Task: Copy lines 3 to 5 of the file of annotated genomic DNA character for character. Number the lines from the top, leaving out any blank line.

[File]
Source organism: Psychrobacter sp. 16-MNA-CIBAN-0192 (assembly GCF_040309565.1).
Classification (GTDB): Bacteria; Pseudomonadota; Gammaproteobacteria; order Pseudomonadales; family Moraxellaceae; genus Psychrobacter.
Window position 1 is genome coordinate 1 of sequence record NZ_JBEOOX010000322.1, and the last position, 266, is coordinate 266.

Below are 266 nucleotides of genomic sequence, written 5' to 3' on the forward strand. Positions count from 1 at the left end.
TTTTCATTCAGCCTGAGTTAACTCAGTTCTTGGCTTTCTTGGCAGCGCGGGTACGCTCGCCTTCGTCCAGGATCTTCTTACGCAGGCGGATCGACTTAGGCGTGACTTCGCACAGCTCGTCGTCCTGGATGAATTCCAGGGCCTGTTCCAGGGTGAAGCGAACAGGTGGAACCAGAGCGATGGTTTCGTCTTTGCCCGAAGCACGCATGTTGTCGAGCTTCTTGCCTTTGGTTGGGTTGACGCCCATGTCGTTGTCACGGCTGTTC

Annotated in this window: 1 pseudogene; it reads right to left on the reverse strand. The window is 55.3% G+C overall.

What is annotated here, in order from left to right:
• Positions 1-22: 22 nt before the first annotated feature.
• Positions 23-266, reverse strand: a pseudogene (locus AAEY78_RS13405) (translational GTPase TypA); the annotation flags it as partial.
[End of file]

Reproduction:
Window position 1 is genome coordinate 1 of sequence record NZ_JBEOOX010000322.1, and the last position, 266, is coordinate 266.

Below are 266 nucleotides of genomic sequence, written 5' to 3' on the forward strand. Positions count from 1 at the left end.
TTTTCATTCAGCCTGAGTTAACTCAGTTCTTGGCTTTCTTGGCAGCGCGGGTACGCTCGCCTTCGTCCAGGATCTTCTTACGCAGGCGGATCGACTTAGGCGTGACTTCGCACAGCTCGTCGTCCTGGATGAATTCCAGGGCCTGTTCCAGGGTGAAGCGAACAGGTGGAACCAGAGCGATGGTTTCGTCTTTGCCCGAAGCACGCATGTTGTCGAGCTTCTTGCCTTTGGTTGGGTTGACGCCCATGTCGTTGTCACGGCTGTTC